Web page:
Chromosome morphology at the light microscopic level

Chromosomes are typically visualized at mitotic metaphase, when the DNA has replicated and chromosomal proteins are doubled, but have not yet separated to the opposite poles. Chromosomes in this state appear as two chromatids (sister chromatids) each comprising a single DNA double helix, attached to a single centromere. Chromosomes are classified according to the relative position of the centromere., which divides the chromatid into short (p) and long (q) arms. Basic patterns are metacentric (centromere in the middle), acrocentric (centromere nearer to the end than the middle), and telocentric (centromere all the way at one end.). Chromosomes in which the centromere is closer to the middle than the end are described as submetacentric. All chromatids are capped with special DNA sequences called telomeres. Careful examination of telocentric chromosomes show they have telomeric sequences as well as (very) short DNA sequences. However, the convention remains to count the number of arms in a karyotype (the Fundamental Number, or NF) as two for each metacentric or acrocentric chromosome, and one for each telocentric.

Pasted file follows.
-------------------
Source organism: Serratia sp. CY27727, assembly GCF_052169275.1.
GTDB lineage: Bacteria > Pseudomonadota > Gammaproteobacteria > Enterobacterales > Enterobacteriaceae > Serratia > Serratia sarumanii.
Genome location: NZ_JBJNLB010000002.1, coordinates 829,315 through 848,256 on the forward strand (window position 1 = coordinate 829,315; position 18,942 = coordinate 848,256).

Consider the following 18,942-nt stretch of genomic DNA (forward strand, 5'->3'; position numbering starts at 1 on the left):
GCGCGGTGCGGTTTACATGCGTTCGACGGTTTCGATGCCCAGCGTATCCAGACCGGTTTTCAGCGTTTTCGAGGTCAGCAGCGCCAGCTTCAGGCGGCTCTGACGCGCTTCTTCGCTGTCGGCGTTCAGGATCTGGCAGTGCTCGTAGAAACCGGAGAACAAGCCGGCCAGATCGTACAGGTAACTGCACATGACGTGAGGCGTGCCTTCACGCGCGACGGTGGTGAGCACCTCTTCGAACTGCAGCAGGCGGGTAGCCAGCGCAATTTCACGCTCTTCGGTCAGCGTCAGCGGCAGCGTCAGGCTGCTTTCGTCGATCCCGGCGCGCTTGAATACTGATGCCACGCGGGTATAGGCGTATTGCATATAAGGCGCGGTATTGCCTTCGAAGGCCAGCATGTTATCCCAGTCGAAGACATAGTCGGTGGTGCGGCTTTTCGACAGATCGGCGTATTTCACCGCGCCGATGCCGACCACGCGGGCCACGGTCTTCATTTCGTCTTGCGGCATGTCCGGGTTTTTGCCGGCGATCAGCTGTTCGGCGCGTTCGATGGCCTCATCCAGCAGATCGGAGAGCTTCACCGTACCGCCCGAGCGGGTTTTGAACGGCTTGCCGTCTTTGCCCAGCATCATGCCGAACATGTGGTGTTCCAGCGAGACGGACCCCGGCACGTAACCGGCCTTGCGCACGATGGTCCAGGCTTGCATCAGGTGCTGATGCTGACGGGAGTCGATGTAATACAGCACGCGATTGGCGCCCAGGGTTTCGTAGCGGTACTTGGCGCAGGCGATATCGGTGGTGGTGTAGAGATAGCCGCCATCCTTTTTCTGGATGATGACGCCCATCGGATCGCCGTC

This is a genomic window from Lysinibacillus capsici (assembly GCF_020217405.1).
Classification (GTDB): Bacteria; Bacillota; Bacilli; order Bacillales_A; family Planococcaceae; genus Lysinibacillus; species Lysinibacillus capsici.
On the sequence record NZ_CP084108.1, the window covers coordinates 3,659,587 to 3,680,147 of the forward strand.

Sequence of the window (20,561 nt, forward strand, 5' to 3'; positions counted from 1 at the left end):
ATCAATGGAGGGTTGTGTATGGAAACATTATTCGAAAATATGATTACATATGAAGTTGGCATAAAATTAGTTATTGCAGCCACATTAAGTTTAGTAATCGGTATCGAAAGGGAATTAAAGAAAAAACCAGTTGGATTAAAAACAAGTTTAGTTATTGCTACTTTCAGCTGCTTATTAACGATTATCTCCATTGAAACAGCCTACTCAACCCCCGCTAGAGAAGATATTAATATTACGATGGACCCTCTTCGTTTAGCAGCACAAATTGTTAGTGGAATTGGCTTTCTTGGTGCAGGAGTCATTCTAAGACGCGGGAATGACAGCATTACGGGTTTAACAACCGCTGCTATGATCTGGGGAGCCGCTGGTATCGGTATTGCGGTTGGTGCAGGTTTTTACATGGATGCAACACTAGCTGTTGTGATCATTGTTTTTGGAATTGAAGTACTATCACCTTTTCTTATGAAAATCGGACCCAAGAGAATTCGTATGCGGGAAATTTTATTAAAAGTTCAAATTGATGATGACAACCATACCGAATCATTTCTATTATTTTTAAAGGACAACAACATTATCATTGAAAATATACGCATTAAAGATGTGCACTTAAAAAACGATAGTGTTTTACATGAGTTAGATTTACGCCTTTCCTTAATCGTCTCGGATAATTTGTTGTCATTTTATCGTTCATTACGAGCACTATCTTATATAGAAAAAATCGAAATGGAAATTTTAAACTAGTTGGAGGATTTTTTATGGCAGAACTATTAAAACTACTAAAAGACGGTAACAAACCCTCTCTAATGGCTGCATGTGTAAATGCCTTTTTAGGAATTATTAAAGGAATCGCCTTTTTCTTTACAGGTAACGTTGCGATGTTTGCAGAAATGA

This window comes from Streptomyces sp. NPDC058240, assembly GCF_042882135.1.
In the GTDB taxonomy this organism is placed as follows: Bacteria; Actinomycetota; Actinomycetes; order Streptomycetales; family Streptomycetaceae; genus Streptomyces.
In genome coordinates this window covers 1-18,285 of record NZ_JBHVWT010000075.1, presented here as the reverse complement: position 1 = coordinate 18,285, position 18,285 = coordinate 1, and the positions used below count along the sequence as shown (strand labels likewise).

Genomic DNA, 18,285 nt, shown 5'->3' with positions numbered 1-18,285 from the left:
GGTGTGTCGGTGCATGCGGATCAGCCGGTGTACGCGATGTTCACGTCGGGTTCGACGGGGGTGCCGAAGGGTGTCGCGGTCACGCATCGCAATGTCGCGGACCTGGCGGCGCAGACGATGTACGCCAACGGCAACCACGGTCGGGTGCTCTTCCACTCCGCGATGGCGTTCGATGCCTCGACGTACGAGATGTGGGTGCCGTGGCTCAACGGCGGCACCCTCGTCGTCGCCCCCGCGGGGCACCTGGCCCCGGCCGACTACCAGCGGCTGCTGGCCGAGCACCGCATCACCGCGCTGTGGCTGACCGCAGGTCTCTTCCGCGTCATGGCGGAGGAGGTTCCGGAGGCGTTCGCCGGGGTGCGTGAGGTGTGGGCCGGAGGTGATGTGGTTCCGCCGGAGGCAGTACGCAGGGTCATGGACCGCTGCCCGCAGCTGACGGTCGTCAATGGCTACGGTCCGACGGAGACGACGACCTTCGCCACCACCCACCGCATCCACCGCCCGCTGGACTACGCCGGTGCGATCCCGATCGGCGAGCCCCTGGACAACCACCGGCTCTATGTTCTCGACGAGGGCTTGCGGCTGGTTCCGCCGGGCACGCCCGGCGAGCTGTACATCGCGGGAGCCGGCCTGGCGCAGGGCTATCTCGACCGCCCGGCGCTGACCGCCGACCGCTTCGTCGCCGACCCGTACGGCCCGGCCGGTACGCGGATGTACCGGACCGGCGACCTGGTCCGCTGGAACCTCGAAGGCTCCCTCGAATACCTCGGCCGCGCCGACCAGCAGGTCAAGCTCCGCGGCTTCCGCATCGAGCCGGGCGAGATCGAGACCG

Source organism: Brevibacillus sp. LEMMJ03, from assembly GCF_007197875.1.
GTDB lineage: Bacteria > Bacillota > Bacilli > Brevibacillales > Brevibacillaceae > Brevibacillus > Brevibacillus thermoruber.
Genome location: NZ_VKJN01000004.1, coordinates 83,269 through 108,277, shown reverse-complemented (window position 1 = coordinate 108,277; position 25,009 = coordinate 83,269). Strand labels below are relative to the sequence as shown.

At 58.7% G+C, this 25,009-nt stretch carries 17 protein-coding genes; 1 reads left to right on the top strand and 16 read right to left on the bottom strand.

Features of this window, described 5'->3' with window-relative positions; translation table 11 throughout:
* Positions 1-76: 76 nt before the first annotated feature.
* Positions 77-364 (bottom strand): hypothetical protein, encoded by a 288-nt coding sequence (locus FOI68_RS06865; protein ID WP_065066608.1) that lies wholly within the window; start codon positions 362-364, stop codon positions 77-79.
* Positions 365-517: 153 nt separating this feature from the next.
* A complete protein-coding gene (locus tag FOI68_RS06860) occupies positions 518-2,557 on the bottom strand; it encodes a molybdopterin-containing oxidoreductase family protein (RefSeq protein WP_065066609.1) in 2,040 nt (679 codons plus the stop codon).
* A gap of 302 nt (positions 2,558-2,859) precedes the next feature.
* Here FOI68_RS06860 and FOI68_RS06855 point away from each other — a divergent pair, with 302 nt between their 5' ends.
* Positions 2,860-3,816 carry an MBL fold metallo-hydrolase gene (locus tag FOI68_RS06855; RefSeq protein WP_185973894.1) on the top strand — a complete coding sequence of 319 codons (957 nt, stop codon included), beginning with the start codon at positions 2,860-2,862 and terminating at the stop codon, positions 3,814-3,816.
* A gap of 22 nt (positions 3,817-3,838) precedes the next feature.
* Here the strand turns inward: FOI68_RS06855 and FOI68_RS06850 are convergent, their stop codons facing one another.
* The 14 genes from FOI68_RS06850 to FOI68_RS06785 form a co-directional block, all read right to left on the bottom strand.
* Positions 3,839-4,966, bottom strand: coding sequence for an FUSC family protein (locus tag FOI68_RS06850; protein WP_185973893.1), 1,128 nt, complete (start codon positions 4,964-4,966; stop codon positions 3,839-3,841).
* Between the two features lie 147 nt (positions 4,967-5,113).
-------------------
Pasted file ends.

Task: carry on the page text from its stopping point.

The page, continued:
Figure © 2012 TA Brown, Introduction to Genetics (1st ed.); additional text © 2015 by Steven M. Carr